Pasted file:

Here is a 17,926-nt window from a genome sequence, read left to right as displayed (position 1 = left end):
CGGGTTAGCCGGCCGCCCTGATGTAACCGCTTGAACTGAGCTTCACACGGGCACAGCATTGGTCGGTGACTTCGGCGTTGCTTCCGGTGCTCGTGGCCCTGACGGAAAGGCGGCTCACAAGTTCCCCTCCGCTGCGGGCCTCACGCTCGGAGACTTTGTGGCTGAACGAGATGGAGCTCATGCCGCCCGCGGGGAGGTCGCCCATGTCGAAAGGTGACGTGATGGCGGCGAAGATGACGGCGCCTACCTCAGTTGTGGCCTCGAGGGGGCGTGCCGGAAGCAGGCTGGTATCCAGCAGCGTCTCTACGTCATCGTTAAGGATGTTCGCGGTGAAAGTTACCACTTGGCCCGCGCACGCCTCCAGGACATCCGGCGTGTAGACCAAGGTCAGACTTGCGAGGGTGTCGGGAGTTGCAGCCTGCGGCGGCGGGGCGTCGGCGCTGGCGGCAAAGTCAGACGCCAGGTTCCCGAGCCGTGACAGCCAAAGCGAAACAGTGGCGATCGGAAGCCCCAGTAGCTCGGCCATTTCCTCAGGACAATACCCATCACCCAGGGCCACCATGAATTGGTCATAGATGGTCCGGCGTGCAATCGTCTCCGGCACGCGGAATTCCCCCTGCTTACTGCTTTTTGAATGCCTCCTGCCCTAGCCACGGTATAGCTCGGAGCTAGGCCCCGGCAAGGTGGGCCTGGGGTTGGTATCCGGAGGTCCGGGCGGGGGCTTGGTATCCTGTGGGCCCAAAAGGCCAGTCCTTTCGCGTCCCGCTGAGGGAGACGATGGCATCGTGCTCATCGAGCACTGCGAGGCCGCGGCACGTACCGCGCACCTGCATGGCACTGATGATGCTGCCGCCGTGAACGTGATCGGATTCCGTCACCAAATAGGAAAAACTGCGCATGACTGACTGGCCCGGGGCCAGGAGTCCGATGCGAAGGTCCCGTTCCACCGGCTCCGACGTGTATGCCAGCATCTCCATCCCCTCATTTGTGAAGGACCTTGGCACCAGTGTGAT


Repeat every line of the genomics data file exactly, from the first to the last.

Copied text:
Here is a 17,926-nt window from a genome sequence, read left to right as displayed (position 1 = left end):
CGGGTTAGCCGGCCGCCCTGATGTAACCGCTTGAACTGAGCTTCACACGGGCACAGCATTGGTCGGTGACTTCGGCGTTGCTTCCGGTGCTCGTGGCCCTGACGGAAAGGCGGCTCACAAGTTCCCCTCCGCTGCGGGCCTCACGCTCGGAGACTTTGTGGCTGAACGAGATGGAGCTCATGCCGCCCGCGGGGAGGTCGCCCATGTCGAAAGGTGACGTGATGGCGGCGAAGATGACGGCGCCTACCTCAGTTGTGGCCTCGAGGGGGCGTGCCGGAAGCAGGCTGGTATCCAGCAGCGTCTCTACGTCATCGTTAAGGATGTTCGCGGTGAAAGTTACCACTTGGCCCGCGCACGCCTCCAGGACATCCGGCGTGTAGACCAAGGTCAGACTTGCGAGGGTGTCGGGAGTTGCAGCCTGCGGCGGCGGGGCGTCGGCGCTGGCGGCAAAGTCAGACGCCAGGTTCCCGAGCCGTGACAGCCAAAGCGAAACAGTGGCGATCGGAAGCCCCAGTAGCTCGGCCATTTCCTCAGGACAATACCCATCACCCAGGGCCACCATGAATTGGTCATAGATGGTCCGGCGTGCAATCGTCTCCGGCACGCGGAATTCCCCCTGCTTACTGCTTTTTGAATGCCTCCTGCCCTAGCCACGGTATAGCTCGGAGCTAGGCCCCGGCAAGGTGGGCCTGGGGTTGGTATCCGGAGGTCCGGGCGGGGGCTTGGTATCCTGTGGGCCCAAAAGGCCAGTCCTTTCGCGTCCCGCTGAGGGAGACGATGGCATCGTGCTCATCGAGCACTGCGAGGCCGCGGCACGTACCGCGCACCTGCATGGCACTGATGATGCTGCCGCCGTGAACGTGATCGGATTCCGTCACCAAATAGGAAAAACTGCGCATGACTGACTGGCCCGGGGCCAGGAGTCCGATGCGAAGGTCCCGTTCCACCGGCTCCGACGTGTATGCCAGCATCTCCATCCCCTCATTTGTGAAGGACCTTGGCACCAGTGTGAT